6.
another name for bloom1 (sense 9)
adjective
7.
another word for chilly
verb
8.
to make or become cold
9.
(transitive) to cool or freeze (food, drinks, etc)
10.
(transitive)
  1. to depress (enthusiasm, etc)
  2. to discourage
11.
(transitive) to cool (a casting or metal object) rapidly in order to prevent the formation of large grains in the metal
12.
(intransitive) (slang, mainly US) to relax; calm oneself
See also chill out
Derived Forms
chilling, adjective
chillingly, adverb
chillness, noun
Word Origin
Old English ciele; related to calan to cool, Latin gelidus icy
Collins English Dictionary - Complete & Unabridged 2012 Digital Edition
© William Collins Sons & Co. Ltd. 1979, 1986 © HarperCollins
Publishers 1998, 2000, 2003, 2005, 2006, 2007, 2009, 2012
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Word Origin and History for chiller

chill

n.

Old English ciele, cele "cold, coolness, chill, frost," from Proto-Germanic *kal- "to be cold," from PIE root *gel- "cold" (see cold). According to OED, the word seems to have been obsolete after c.1400 (displaced by cold) and the modern use is a back-formation since c.1600 from the verb.

v.

late 14c., intransitive, "to feel cold, grow cold;" c.1400, transitive, "to make cold," from chill (n.). Related: Chilled; chilling; chillingly. Figurative use from late 14c. Meaning "hang out" first recorded 1985; from earlier chill out "relax" (1979).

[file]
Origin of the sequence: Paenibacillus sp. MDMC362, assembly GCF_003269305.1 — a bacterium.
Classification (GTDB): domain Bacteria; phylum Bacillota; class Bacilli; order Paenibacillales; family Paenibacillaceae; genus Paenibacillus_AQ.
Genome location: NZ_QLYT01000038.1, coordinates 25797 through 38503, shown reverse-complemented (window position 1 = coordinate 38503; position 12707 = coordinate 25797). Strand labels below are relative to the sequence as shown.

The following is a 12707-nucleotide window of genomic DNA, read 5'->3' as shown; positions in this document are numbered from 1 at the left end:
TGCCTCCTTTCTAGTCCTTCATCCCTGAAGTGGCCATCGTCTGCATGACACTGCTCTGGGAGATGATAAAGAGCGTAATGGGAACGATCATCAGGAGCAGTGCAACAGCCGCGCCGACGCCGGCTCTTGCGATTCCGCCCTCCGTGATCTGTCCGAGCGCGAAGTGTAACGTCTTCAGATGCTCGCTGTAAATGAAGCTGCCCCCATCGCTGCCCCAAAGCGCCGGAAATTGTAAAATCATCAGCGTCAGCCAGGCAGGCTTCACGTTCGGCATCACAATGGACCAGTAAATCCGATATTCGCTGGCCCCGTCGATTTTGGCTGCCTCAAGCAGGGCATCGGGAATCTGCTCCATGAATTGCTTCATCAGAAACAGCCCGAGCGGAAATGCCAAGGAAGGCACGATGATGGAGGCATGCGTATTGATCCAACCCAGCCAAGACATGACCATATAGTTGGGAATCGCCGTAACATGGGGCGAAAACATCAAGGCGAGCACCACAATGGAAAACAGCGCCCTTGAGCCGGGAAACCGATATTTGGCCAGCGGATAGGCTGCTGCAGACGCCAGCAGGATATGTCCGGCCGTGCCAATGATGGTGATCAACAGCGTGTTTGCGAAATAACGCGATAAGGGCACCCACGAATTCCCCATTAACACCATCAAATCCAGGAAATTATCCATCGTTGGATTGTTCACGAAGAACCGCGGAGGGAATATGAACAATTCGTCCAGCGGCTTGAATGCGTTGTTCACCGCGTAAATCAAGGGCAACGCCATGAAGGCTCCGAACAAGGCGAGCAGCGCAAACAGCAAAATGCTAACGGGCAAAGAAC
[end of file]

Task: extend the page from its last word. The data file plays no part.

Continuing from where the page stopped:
Sheila E. sizzles in the new flick, Krush Groove, but some New York critics couldn't groove with it because many of the terms are unfamiliar to them. Examples: breakin' out (slang for leaving), chill (for cool down) and death (for something that's really good). ["Jet," Nov. 11, 1985]

Online Etymology Dictionary, © 2010 Douglas Harper
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chiller in Medicine

chill (chĭl)
n.
A feeling of cold, with shivering and pallor, sometimes accompanied by an elevation of temperature in the interior of the body.

The American Heritage® Stedman's Medical Dictionary
Copyright © 2002, 2001, 1995 by Houghton Mifflin Company. Published by Houghton Mifflin Company.
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Slang definitions & phrases for chiller

chiller

noun

A film, play, etc, intended to evoke delicious shudders of fear; horror show or story (1950s+)


chill

adjective

(also chilled) Excellent; wonderful; cool, fresh, rad: A ''chill'' outfit for a girl is tight Sergio Valente or Tale Lord jeans/ The top accolades (in 1986) include cool, chill or chilly, although froody and hondo also get high marks (1980s+ Teenagers)

noun

A glass or can of beer (1960s+ Students)

verb
  1. To render someone unconscious; KNOCK someone OUT: She chilled him with a kick on the chin (1930s+ Boxing)
  2. To kill; murder: Remember the night Stein got chilled out front? (1930s+)
  3. To quench enthusiasm and amiability abruptly; snub: He chilled me with a glance (1920s+)
  4. chill out: As my daughter often tells me, I need to learn how to ''chill'' (1970s+ Students)
  5. To stay or become calm; relax; cool it, kick back •Often a command or exhortation (1980s+ Students)
Related Terms

put the chill on someone


The Dictionary of American Slang, Fourth Edition by Barbara Ann Kipfer, PhD. and Robert L. Chapman, Ph.D.
Copyright (C) 2007 by HarperCollins Publishers.
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12
14